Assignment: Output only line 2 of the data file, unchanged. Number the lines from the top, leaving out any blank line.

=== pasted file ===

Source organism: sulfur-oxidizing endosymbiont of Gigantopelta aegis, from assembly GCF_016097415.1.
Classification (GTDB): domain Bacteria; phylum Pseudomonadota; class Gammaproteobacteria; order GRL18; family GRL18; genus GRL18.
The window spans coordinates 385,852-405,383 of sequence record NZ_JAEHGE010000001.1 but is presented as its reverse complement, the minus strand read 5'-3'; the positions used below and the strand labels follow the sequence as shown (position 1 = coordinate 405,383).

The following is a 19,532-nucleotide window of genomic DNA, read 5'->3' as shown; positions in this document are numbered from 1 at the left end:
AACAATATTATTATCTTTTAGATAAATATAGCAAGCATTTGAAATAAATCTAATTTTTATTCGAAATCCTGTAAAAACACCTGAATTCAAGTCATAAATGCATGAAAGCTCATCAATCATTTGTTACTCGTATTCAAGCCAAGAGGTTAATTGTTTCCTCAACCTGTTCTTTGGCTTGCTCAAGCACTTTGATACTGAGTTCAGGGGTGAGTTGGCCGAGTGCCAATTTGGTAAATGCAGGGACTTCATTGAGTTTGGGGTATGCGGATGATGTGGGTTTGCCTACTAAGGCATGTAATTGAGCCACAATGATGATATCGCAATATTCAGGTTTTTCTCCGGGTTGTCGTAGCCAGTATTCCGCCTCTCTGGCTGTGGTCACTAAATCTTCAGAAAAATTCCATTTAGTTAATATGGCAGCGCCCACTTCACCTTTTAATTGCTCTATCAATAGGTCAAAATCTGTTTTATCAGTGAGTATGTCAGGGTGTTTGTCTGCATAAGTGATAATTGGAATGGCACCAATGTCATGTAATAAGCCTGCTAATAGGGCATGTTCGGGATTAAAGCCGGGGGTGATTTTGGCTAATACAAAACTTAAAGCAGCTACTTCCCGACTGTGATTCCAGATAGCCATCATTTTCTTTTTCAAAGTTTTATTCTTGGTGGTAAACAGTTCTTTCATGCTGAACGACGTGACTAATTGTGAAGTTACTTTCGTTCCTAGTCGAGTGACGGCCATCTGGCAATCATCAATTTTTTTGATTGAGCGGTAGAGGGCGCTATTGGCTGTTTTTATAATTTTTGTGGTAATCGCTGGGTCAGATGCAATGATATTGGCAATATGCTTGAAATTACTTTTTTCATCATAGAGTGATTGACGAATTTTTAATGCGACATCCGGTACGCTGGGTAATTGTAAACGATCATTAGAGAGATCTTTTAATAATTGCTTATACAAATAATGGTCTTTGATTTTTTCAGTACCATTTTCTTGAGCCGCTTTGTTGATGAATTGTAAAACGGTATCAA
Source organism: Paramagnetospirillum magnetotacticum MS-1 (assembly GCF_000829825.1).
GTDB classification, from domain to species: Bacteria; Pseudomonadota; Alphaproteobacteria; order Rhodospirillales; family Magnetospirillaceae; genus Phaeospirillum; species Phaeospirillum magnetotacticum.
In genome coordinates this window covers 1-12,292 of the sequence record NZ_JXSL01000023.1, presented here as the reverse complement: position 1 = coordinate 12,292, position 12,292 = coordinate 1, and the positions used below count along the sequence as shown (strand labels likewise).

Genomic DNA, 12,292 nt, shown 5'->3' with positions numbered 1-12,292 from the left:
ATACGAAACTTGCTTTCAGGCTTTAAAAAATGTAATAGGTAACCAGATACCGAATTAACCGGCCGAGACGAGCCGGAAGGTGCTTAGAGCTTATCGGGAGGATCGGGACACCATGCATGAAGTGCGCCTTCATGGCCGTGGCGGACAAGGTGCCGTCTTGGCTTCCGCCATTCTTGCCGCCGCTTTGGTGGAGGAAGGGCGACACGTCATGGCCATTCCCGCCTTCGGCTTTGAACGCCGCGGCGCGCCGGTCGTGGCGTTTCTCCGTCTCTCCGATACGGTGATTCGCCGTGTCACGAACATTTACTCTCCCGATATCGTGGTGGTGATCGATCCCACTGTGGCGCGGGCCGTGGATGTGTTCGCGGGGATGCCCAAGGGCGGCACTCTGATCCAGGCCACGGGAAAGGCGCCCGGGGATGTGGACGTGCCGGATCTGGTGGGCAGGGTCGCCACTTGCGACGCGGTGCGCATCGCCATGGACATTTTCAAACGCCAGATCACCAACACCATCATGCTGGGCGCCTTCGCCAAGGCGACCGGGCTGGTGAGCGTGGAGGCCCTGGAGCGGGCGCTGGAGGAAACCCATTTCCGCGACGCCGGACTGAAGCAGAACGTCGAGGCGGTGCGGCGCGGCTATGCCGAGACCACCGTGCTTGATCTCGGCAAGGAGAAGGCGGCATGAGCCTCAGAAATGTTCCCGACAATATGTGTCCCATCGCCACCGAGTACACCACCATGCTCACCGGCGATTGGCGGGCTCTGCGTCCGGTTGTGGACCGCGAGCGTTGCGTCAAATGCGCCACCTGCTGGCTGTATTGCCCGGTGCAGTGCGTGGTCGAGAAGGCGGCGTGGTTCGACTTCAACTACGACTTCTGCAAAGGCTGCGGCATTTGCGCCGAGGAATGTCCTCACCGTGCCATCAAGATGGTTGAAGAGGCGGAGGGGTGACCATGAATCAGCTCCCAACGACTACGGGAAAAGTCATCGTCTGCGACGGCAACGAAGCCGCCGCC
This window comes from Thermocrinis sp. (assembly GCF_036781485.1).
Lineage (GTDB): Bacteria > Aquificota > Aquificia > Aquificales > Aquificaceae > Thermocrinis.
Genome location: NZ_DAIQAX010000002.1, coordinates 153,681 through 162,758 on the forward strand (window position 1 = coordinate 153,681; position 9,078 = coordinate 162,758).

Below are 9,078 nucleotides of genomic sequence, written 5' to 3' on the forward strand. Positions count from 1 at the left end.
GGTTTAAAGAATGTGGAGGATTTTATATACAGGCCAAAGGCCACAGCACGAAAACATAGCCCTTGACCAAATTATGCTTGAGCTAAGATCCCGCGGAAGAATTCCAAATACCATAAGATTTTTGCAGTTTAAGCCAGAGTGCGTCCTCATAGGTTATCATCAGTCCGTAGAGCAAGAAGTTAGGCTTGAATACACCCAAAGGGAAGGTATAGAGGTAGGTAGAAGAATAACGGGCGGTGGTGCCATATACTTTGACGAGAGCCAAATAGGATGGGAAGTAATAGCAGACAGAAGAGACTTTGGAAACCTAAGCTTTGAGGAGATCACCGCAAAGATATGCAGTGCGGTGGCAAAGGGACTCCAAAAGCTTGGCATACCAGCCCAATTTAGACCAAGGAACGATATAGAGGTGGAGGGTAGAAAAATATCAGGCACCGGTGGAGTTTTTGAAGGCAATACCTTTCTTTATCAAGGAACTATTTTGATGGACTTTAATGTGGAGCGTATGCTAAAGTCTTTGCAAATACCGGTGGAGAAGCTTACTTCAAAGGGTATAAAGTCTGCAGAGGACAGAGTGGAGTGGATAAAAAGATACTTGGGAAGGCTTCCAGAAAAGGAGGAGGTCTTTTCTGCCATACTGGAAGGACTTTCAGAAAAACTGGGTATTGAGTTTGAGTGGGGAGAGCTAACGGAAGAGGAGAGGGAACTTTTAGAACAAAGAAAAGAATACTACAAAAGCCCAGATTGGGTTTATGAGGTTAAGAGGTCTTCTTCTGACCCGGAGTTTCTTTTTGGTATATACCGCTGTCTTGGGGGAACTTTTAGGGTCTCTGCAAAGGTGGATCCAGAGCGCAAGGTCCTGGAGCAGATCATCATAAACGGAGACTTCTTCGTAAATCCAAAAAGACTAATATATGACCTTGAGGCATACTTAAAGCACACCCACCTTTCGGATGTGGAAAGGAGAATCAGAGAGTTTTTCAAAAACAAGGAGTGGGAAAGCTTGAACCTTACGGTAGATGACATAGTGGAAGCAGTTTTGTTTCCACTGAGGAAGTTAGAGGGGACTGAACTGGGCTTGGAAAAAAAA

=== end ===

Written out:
Classification (GTDB): domain Bacteria; phylum Pseudomonadota; class Gammaproteobacteria; order GRL18; family GRL18; genus GRL18.